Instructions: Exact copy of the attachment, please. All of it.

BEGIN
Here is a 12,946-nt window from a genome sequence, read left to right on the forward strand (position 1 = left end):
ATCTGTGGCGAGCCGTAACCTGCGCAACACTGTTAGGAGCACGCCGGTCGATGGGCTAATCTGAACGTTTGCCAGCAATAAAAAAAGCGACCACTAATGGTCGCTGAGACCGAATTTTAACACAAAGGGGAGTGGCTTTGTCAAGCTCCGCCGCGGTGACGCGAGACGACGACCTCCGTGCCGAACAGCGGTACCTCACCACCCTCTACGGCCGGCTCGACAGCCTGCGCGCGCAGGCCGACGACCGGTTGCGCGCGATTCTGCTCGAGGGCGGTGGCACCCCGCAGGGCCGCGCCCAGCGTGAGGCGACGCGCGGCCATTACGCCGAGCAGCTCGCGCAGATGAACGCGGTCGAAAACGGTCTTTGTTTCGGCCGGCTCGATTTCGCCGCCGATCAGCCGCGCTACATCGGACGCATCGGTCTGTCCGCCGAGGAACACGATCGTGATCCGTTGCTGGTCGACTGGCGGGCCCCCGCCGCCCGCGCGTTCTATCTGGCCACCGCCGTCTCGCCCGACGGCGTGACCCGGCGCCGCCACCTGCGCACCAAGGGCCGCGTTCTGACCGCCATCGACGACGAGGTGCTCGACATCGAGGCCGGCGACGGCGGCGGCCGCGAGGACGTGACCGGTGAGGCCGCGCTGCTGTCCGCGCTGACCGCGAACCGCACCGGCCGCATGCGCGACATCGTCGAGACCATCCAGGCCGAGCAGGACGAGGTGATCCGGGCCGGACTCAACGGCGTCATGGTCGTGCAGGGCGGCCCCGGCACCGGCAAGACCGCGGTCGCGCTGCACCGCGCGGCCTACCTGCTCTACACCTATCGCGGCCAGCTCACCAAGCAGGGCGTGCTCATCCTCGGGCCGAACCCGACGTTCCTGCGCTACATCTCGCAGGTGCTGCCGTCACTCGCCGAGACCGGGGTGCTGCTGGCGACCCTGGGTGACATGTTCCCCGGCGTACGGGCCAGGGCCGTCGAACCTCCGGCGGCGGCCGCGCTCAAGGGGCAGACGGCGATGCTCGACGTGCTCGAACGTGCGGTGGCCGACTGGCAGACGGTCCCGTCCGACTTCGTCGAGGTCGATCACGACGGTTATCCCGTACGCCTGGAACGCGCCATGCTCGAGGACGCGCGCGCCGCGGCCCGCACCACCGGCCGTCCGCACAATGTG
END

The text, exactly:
Here is a 12,946-nt window from a genome sequence, read left to right on the forward strand (position 1 = left end):
ATCTGTGGCGAGCCGTAACCTGCGCAACACTGTTAGGAGCACGCCGGTCGATGGGCTAATCTGAACGTTTGCCAGCAATAAAAAAAGCGACCACTAATGGTCGCTGAGACCGAATTTTAACACAAAGGGGAGTGGCTTTGTCAAGCTCCGCCGCGGTGACGCGAGACGACGACCTCCGTGCCGAACAGCGGTACCTCACCACCCTCTACGGCCGGCTCGACAGCCTGCGCGCGCAGGCCGACGACCGGTTGCGCGCGATTCTGCTCGAGGGCGGTGGCACCCCGCAGGGCCGCGCCCAGCGTGAGGCGACGCGCGGCCATTACGCCGAGCAGCTCGCGCAGATGAACGCGGTCGAAAACGGTCTTTGTTTCGGCCGGCTCGATTTCGCCGCCGATCAGCCGCGCTACATCGGACGCATCGGTCTGTCCGCCGAGGAACACGATCGTGATCCGTTGCTGGTCGACTGGCGGGCCCCCGCCGCCCGCGCGTTCTATCTGGCCACCGCCGTCTCGCCCGACGGCGTGACCCGGCGCCGCCACCTGCGCACCAAGGGCCGCGTTCTGACCGCCATCGACGACGAGGTGCTCGACATCGAGGCCGGCGACGGCGGCGGCCGCGAGGACGTGACCGGTGAGGCCGCGCTGCTGTCCGCGCTGACCGCGAACCGCACCGGCCGCATGCGCGACATCGTCGAGACCATCCAGGCCGAGCAGGACGAGGTGATCCGGGCCGGACTCAACGGCGTCATGGTCGTGCAGGGCGGCCCCGGCACCGGCAAGACCGCGGTCGCGCTGCACCGCGCGGCCTACCTGCTCTACACCTATCGCGGCCAGCTCACCAAGCAGGGCGTGCTCATCCTCGGGCCGAACCCGACGTTCCTGCGCTACATCTCGCAGGTGCTGCCGTCACTCGCCGAGACCGGGGTGCTGCTGGCGACCCTGGGTGACATGTTCCCCGGCGTACGGGCCAGGGCCGTCGAACCTCCGGCGGCGGCCGCGCTCAAGGGGCAGACGGCGATGCTCGACGTGCTCGAACGTGCGGTGGCCGACTGGCAGACGGTCCCGTCCGACTTCGTCGAGGTCGATCACGACGGTTATCCCGTACGCCTGGAACGCGCCATGCTCGAGGACGCGCGCGCCGCGGCCCGCACCACCGGCCGTCCGCACAATGTG